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Gastro Plus Pro Formula

Research of Ulcers

Ulcers are a man-made disease. Stall confinement alone can lead to the development of ulcers. When horses are fed two times per day, the stomach is subjected to a prolonged period without feed to neutralize the acid. Furthermore, high-grain diets produce volatile fatty acids that can contribute to the development of ulcers.

Stress (both environmental and physical) can also increase the likelihood of ulcers. Hauling, mixing groups of horses and training can lead to ulcers. Strenuous exercise can decrease both the emptying function of the stomach and blood flow to the stomach, thus contributing to the problem. The faster you respond to equine stomach ulcers, also called equine gastric ulcer syndrome or EGUS, the greater your chance of reducing the painful and damaging effects of this serious condition.

Finally, chronic administration of non-steroidal anti-inflammatory drugs such as phenylbutazone can decrease the production of the protective mucus layer, making the stomach more susceptible to ulcers.

References

- Murray MJ, Schusser GF, Pipers FS, Gross SJ. Factors associated with gastric lesions in Thoroughbred racehorses. Equine Vet J. 1996;28:368-374.
- Murray MJ, Grodinsky C, Anderson CW, Radue PF, Schmidt GR. Gastric ulcers in horses: a comparison of endoscopic findings in horses with and without clinical signs. Equine Vet J. 1989;7(suppl):68-72.
- Hammond CJ, Mason DK, Watkins KL. Gastric ulceration in mature thoroughbred horses. Equine Vet J. 1986;18:284-287.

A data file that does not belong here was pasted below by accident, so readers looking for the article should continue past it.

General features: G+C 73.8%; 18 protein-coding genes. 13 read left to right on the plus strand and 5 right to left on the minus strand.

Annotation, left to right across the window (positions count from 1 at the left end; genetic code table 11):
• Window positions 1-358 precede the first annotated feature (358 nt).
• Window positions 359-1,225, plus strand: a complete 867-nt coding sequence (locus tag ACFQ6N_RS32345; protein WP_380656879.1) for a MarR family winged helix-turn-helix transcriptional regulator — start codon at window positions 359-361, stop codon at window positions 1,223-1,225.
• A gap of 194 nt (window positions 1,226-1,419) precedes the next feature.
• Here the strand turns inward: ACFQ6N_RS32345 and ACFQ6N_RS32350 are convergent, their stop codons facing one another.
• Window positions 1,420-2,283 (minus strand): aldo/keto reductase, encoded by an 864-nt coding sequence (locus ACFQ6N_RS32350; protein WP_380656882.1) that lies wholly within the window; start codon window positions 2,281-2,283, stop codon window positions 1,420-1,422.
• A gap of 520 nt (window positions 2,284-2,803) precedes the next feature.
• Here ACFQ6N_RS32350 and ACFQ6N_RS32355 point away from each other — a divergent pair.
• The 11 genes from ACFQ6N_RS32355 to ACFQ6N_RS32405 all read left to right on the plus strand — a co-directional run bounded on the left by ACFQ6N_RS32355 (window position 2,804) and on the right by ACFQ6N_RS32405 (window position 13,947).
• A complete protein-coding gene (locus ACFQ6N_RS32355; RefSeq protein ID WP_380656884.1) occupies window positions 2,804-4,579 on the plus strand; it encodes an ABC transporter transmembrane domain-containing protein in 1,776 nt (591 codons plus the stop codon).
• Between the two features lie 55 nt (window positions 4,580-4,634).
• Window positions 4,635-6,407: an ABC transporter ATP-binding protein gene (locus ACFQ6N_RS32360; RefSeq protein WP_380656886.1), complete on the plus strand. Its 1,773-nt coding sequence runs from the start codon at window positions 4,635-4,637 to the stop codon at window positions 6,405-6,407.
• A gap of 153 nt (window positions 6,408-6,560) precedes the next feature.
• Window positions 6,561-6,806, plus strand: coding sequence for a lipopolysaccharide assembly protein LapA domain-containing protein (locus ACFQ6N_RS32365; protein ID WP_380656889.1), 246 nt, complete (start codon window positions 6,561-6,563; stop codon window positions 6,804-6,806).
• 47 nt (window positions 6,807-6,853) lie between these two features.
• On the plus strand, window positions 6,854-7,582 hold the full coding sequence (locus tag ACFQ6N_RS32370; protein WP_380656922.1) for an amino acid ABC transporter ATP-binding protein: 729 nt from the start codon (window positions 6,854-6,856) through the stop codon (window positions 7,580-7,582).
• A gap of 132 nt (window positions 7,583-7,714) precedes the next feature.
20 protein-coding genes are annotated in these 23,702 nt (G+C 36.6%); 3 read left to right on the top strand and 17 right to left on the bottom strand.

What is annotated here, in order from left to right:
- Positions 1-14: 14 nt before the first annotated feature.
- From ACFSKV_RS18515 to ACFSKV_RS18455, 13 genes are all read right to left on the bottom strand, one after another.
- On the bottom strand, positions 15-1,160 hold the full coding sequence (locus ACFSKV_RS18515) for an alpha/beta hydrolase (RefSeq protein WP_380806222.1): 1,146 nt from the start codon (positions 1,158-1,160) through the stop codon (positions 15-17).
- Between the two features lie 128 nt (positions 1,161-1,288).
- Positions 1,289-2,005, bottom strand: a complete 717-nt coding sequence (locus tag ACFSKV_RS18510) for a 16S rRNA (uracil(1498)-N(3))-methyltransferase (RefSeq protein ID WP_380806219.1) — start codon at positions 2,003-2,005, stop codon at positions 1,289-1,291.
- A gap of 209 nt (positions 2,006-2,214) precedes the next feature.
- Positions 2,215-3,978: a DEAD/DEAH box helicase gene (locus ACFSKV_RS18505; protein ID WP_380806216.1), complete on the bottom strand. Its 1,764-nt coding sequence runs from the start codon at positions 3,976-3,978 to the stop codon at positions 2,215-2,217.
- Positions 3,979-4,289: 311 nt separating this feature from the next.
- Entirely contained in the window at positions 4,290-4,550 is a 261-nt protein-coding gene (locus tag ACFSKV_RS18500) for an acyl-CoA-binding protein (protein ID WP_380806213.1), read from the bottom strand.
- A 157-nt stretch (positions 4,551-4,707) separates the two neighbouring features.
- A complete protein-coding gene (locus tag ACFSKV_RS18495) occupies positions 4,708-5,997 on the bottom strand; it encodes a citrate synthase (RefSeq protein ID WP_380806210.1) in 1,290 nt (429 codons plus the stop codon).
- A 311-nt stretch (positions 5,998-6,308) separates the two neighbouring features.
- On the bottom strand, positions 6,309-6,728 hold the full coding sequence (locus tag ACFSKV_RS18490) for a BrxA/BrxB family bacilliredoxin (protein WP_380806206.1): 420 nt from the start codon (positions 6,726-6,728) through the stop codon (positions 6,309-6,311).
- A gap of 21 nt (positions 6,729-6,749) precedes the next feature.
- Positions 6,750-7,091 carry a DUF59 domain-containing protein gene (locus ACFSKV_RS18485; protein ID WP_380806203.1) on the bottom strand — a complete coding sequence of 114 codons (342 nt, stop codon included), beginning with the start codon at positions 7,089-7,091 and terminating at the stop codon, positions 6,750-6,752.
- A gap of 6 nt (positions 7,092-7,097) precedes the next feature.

- Wilson JH. Gastric and duodenal ulcers in foals: a retrospective study, in Proceedings of the 2nd Equine Colic Research Symposium, 1994, p.126.
- Murray MJ, et al. Prevalence of gastric lesions in foals without signs of gastric disease: an endoscopic survey. Equine Vet J. 1990;22:6-8.
- Murray MJ. Endoscopic appearance of gastric lesions in foals: 94 cases (1987-1988). J Am Vet Med Assoc. 1989;195(8):1135-1141.
- Tremblay R. Gastric disorders and gastric function in newborn foals. Equine Research Centre Newsletter. 1991;5:1-2.
- Murray MJ. Suppression of gastric acidity in horses. J Am Vet Med Assoc. 1997;211:37-40.
- Soll AH. Pathogenesis of peptic ulcer and implications for therapy. N Engl J Med. 1990;322:909-916.
- Murray MJ. Overview of equine gastroduodenal ulceration, in Proceedings of the American Association of Equine Practitioners, 1997, p. 382-387.
- Pagan JD. Gastric ulcers in horses: a widespread but manageable disease. World Equine Vet Rev. 1997;2:28-31.
- Furr MO, Murray MJ. The effects of stress on gastric ulceration and serum T3, T4, reverse T3, and cortisol in neonatal foals. Equine Vet J. 1992;24:37-40.
- Borrow HA. Duodenal perforations and gastric ulcers in foals. Veterinary Record. 1993;132:297-299.
- Traub JL, Gallina AM, Grant BD, Reed SM, Gavin PR, Paulsen LM. Phenylbutazone toxicosis in the foal. Am J Vet Res. 1983;44:1410-1418.
- Murray MJ. Disorders of the stomach. In: Smith BP, ed. Large Animal Internal Medicine. St. Louis: LV Mosby, 1990;648-653.

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